Besides looking the part, Holmes’s adopted mannerisms and assertive poise brought the character of Dorian Gray to life.
Upon asking a member of the audience their favourite performance, Isobel says that her “favourite show by far is ‘The Picture of Dorian Gray’. The colour and material choice for costumes were perfect, creating an air of eeriness and a sense of cold dispassion which undoubtedly added to the performance. I cannot wait to see the play on stage! (24th November to 27th November)
Participating in the Shakespeare Society’s ‘A Midsummer Nightmare’ and the Writing Society’s ‘Not to Be’, William Lawson takes on the main roles of Tarquin and Hamlet. With a richly baritone voice, Lawson commands immediate attention from his audience: with everyone holding onto his every word, the script’s juxtaposing comedic brilliance constantly catches us off-guard leading to bursts of laughter from the audience. The use of props, like the ‘Applause’ sign and “posh scarf”, added to the comedic element. However, some have questioned whether it is an adequate piece belonging to the Shakespeare Society as there seems to be little relevance to Shakespeare’s play, ‘A Midsummer Night’s Dream’ besides the word play on its title. Nonetheless, it was an enjoyable performance and I greatly enjoyed it.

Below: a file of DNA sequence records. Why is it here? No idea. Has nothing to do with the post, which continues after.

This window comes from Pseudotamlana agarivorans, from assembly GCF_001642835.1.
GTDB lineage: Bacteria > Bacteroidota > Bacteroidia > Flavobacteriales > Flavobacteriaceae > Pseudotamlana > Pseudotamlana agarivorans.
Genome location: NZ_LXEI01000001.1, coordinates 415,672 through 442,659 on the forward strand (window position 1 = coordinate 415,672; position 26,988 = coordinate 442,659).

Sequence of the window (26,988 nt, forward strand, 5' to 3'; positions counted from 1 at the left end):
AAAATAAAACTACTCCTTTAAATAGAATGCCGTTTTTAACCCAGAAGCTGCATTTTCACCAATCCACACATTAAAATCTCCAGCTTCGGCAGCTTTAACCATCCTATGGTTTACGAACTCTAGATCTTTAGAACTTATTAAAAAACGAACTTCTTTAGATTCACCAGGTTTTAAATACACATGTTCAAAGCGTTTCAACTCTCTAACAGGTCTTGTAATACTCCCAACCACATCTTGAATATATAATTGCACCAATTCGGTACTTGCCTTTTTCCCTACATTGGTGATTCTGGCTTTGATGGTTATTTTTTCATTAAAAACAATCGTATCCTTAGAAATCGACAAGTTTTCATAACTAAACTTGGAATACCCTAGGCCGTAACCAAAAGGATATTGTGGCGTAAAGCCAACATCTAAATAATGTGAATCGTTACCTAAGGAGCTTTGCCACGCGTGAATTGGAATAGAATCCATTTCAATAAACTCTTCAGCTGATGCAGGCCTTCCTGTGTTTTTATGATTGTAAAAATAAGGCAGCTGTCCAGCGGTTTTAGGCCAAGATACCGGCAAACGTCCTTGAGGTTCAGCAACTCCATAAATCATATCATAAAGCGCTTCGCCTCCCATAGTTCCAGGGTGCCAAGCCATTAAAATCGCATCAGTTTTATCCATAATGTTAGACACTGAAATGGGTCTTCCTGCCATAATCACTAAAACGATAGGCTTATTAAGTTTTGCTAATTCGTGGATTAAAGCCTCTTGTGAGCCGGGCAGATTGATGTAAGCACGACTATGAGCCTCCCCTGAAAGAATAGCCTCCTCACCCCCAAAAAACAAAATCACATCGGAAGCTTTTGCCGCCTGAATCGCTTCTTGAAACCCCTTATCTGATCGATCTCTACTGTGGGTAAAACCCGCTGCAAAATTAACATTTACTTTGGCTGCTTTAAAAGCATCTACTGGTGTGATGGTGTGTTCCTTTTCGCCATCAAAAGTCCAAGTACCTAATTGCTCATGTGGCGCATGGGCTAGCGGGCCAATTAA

Another play grounded in the art of improvisation was the ‘Typewriter’ by The Holloway Players. It featured a Sci-Fi odyssey of Queen Lizzy, a deceased corgi, an evil queen, friendship, and sacrifice. Uncertain to what extent it was created entirely on the spot, it was hilarious regardless. Would love the opportunity to see more shows created on the spot by the society.
The Comedy Society’s performance, ‘John Lennon’ was wittingly crafted around modern cultural understanding and did what all good comedies do: it made people laugh!
The themes surrounding classic films was a brilliant idea, as trend setting films were projected on stage while student models walked up and down the stage wearing iconic themed pieces. The diversity seen amongst the models really placed Royal Holloway’s Fashion Society at the forefront of what fashion standards worldwide ought to be in terms of ethnicity, height, size, etc.
Overall, it was such an enjoyable event and I’d advice those who haven’t already seen it to go and check it out tonight! It will be the last ANATT performance and it would honestly be a shame to miss it.